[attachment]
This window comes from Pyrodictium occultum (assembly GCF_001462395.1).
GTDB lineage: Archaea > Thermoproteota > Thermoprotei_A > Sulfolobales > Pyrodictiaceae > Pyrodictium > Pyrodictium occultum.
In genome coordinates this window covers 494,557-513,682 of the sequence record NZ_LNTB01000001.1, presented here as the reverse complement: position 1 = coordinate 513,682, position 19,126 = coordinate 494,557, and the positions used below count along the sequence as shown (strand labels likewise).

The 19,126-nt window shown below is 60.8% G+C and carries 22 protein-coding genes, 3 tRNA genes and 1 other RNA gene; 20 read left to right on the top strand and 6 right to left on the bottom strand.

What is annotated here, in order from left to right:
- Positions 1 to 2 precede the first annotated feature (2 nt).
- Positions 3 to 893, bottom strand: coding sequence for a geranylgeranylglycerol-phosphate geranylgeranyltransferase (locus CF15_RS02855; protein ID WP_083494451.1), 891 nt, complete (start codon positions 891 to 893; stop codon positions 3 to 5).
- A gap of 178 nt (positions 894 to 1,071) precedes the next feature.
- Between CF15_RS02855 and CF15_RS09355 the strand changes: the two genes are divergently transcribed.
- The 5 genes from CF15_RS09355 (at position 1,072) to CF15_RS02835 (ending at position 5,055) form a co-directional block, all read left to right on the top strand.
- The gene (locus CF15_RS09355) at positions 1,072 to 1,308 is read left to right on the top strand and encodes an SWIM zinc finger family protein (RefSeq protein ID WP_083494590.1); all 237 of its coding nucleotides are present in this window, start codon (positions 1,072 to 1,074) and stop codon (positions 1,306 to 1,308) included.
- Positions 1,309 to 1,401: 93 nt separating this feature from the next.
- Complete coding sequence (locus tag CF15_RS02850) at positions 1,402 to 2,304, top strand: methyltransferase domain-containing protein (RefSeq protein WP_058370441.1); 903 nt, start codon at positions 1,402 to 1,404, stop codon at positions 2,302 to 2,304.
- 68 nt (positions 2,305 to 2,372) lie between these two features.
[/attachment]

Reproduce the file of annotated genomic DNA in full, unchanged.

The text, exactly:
This window comes from Pyrodictium occultum (assembly GCF_001462395.1).
GTDB lineage: Archaea > Thermoproteota > Thermoprotei_A > Sulfolobales > Pyrodictiaceae > Pyrodictium > Pyrodictium occultum.
In genome coordinates this window covers 494,557-513,682 of the sequence record NZ_LNTB01000001.1, presented here as the reverse complement: position 1 = coordinate 513,682, position 19,126 = coordinate 494,557, and the positions used below count along the sequence as shown (strand labels likewise).

The 19,126-nt window shown below is 60.8% G+C and carries 22 protein-coding genes, 3 tRNA genes and 1 other RNA gene; 20 read left to right on the top strand and 6 right to left on the bottom strand.

What is annotated here, in order from left to right:
- Positions 1 to 2 precede the first annotated feature (2 nt).
- Positions 3 to 893, bottom strand: coding sequence for a geranylgeranylglycerol-phosphate geranylgeranyltransferase (locus CF15_RS02855; protein ID WP_083494451.1), 891 nt, complete (start codon positions 891 to 893; stop codon positions 3 to 5).
- A gap of 178 nt (positions 894 to 1,071) precedes the next feature.
- Between CF15_RS02855 and CF15_RS09355 the strand changes: the two genes are divergently transcribed.
- The 5 genes from CF15_RS09355 (at position 1,072) to CF15_RS02835 (ending at position 5,055) form a co-directional block, all read left to right on the top strand.
- The gene (locus CF15_RS09355) at positions 1,072 to 1,308 is read left to right on the top strand and encodes an SWIM zinc finger family protein (RefSeq protein ID WP_083494590.1); all 237 of its coding nucleotides are present in this window, start codon (positions 1,072 to 1,074) and stop codon (positions 1,306 to 1,308) included.
- Positions 1,309 to 1,401: 93 nt separating this feature from the next.
- Complete coding sequence (locus tag CF15_RS02850) at positions 1,402 to 2,304, top strand: methyltransferase domain-containing protein (RefSeq protein WP_058370441.1); 903 nt, start codon at positions 1,402 to 1,404, stop codon at positions 2,302 to 2,304.
- 68 nt (positions 2,305 to 2,372) lie between these two features.